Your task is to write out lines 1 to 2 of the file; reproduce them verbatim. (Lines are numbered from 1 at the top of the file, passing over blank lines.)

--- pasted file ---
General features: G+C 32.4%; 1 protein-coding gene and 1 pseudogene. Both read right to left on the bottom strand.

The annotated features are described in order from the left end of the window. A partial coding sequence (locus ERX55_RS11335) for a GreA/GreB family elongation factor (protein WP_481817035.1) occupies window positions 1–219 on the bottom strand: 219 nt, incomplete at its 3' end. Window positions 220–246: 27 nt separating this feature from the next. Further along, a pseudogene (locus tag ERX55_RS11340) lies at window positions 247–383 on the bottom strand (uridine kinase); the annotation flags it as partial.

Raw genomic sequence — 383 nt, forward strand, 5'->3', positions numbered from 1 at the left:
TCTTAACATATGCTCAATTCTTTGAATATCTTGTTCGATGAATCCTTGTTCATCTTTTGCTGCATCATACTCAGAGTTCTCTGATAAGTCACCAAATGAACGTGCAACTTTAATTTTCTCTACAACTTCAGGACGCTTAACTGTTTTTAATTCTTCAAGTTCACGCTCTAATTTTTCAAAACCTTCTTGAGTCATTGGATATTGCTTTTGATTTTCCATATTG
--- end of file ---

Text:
General features: G+C 32.4%; 1 protein-coding gene and 1 pseudogene. Both read right to left on the bottom strand.

The annotated features are described in order from the left end of the window. A partial coding sequence (locus ERX55_RS11335) for a GreA/GreB family elongation factor (protein WP_481817035.1) occupies window positions 1–219 on the bottom strand: 219 nt, incomplete at its 3' end. Window positions 220–246: 27 nt separating this feature from the next. Further along, a pseudogene (locus tag ERX55_RS11340) lies at window positions 247–383 on the bottom strand (uridine kinase); the annotation flags it as partial.